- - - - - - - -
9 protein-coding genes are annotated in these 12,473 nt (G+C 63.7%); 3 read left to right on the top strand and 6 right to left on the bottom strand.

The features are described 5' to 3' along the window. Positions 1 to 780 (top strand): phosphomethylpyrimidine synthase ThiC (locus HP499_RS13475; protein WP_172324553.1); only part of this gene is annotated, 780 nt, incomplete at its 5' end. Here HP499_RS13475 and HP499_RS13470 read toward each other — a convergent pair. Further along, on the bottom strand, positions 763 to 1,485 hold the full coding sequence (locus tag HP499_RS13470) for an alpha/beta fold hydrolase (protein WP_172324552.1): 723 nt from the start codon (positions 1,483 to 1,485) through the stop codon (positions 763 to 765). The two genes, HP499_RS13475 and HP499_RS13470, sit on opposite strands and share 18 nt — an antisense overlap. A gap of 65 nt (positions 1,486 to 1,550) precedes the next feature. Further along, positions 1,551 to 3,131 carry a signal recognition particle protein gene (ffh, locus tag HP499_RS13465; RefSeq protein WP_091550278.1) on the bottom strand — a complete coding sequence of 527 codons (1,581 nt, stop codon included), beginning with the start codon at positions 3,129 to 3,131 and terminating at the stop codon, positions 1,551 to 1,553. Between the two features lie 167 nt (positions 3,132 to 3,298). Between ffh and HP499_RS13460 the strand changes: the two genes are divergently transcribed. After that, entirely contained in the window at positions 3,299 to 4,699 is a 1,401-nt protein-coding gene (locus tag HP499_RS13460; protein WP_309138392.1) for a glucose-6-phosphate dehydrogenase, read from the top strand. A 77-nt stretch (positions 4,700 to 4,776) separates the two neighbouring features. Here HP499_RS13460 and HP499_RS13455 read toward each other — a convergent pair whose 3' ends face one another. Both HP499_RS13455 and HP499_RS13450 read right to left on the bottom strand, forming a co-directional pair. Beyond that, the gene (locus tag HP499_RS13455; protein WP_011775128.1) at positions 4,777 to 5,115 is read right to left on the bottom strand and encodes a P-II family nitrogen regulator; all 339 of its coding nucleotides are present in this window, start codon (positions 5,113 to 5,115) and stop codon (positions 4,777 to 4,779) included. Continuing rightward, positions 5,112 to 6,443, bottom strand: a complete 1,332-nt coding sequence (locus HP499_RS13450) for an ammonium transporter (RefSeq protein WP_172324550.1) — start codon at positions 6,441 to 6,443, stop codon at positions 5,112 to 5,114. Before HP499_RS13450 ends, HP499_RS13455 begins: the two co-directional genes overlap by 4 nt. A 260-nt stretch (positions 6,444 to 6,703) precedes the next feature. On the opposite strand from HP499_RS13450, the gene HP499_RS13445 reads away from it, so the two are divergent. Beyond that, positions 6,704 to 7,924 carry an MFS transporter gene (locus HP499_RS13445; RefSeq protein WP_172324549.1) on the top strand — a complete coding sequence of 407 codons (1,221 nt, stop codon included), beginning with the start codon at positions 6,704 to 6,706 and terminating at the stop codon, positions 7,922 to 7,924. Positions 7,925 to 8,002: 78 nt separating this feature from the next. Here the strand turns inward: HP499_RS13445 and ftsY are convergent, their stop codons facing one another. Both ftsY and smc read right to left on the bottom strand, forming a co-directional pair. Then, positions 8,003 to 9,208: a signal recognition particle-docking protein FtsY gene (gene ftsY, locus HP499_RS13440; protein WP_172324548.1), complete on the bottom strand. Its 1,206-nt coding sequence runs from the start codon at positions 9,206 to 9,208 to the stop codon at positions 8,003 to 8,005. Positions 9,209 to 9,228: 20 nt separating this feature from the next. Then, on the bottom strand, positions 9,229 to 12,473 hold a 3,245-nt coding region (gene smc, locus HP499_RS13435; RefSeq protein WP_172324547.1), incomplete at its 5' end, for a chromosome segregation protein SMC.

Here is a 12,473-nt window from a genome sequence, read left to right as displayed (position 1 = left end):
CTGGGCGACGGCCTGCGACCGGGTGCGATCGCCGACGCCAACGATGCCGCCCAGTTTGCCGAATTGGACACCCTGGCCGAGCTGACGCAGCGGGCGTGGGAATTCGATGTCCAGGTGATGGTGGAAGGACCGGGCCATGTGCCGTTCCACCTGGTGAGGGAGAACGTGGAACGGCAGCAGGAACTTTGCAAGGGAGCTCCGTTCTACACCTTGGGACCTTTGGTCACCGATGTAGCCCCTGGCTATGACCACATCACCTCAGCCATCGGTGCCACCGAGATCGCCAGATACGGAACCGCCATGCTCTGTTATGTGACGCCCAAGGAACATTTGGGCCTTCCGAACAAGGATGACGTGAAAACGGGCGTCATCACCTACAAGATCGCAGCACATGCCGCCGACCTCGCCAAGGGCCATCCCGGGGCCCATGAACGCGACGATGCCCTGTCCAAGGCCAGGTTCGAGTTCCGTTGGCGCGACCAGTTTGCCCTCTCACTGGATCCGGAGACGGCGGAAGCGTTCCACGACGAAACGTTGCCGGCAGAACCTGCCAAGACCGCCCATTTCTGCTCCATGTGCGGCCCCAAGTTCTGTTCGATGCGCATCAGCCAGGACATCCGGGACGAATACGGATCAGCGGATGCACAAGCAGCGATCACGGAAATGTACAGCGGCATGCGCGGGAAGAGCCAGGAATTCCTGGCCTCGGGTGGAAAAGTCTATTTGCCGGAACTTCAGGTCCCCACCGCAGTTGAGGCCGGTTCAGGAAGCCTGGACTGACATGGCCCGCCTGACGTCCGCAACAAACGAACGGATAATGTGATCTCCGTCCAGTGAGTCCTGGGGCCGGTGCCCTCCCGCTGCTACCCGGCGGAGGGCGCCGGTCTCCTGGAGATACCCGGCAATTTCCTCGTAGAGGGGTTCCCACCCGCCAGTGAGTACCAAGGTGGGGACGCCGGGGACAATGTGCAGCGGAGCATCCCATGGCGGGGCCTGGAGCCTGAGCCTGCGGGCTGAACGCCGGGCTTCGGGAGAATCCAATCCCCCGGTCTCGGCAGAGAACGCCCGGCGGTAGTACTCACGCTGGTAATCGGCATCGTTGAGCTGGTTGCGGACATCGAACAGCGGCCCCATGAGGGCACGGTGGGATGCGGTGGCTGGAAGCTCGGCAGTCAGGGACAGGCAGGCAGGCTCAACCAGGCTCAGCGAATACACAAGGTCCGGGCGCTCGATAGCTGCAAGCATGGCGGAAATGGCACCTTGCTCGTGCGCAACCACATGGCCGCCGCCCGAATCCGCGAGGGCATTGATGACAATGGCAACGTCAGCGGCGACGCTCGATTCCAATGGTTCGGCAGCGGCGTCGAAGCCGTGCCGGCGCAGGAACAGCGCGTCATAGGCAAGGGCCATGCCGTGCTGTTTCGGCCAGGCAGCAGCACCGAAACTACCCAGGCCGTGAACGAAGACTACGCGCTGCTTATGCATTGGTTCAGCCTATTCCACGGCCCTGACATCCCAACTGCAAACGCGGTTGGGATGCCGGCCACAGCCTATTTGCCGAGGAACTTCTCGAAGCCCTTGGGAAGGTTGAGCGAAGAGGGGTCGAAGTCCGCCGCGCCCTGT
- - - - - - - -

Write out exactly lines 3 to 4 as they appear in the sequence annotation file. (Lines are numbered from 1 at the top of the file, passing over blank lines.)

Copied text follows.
Here is a 12,473-nt window from a genome sequence, read left to right as displayed (position 1 = left end):
CTGGGCGACGGCCTGCGACCGGGTGCGATCGCCGACGCCAACGATGCCGCCCAGTTTGCCGAATTGGACACCCTGGCCGAGCTGACGCAGCGGGCGTGGGAATTCGATGTCCAGGTGATGGTGGAAGGACCGGGCCATGTGCCGTTCCACCTGGTGAGGGAGAACGTGGAACGGCAGCAGGAACTTTGCAAGGGAGCTCCGTTCTACACCTTGGGACCTTTGGTCACCGATGTAGCCCCTGGCTATGACCACATCACCTCAGCCATCGGTGCCACCGAGATCGCCAGATACGGAACCGCCATGCTCTGTTATGTGACGCCCAAGGAACATTTGGGCCTTCCGAACAAGGATGACGTGAAAACGGGCGTCATCACCTACAAGATCGCAGCACATGCCGCCGACCTCGCCAAGGGCCATCCCGGGGCCCATGAACGCGACGATGCCCTGTCCAAGGCCAGGTTCGAGTTCCGTTGGCGCGACCAGTTTGCCCTCTCACTGGATCCGGAGACGGCGGAAGCGTTCCACGACGAAACGTTGCCGGCAGAACCTGCCAAGACCGCCCATTTCTGCTCCATGTGCGGCCCCAAGTTCTGTTCGATGCGCATCAGCCAGGACATCCGGGACGAATACGGATCAGCGGATGCACAAGCAGCGATCACGGAAATGTACAGCGGCATGCGCGGGAAGAGCCAGGAATTCCTGGCCTCGGGTGGAAAAGTCTATTTGCCGGAACTTCAGGTCCCCACCGCAGTTGAGGCCGGTTCAGGAAGCCTGGACTGACATGGCCCGCCTGACGTCCGCAACAAACGAACGGATAATGTGATCTCCGTCCAGTGAGTCCTGGGGCCGGTGCCCTCCCGCTGCTACCCGGCGGAGGGCGCCGGTCTCCTGGAGATACCCGGCAATTTCCTCGTAGAGGGGTTCCCACCCGCCAGTGAGTACCAAGGTGGGGACGCCGGGGACAATGTGCAGCGGAGCATCCCATGGCGGGGCCTGGAGCCTGAGCCTGCGGGCTGAACGCCGGGCTTCGGGAGAATCCAATCCCCCGGTCTCGGCAGAGAACGCCCGGCGGTAGTACTCACGCTGGTAATCGGCATCGTTGAGCTGGTTGCGGACATCGAACAGCGGCCCCATGAGGGCACGGTGGGATGCGGTGGCTGGAAGCTCGGCAGTCAGGGACAGGCAGGCAGGCTCAACCAGGCTCAGCGAATACACAAGGTCCGGGCGCTCGATAGCTGCAAGCATGGCGGAAATGGCACCTTGCTCGTGCGCAACCACATGGCCGCCGCCCGAATCCGCGAGGGCATTGATGACAATGGCAACGTCAGCGGCGACGCTCGATTCCAATGGTTCGGCAGCGGCGTCGAAGCCGTGCCGGCGCAGGAACAGCGCGTCATAGGCAAGGGCCATGCCGTGCTGTTTCGGCCAGGCAGCAGCACCGAAACTACCCAGGCCGTGAACGAAGACTACGCGCTGCTTATGCATTGGTTCAGCCTATTCCACGGCCCTGACATCCCAACTGCAAACGCGGTTGGGATGCCGGCCACAGCCTATTTGCCGAGGAACTTCTCGAAGCCCTTGGGAAGGTTGAGCGAAGAGGGGTCGAAGTCCGCCGCGCCCTGT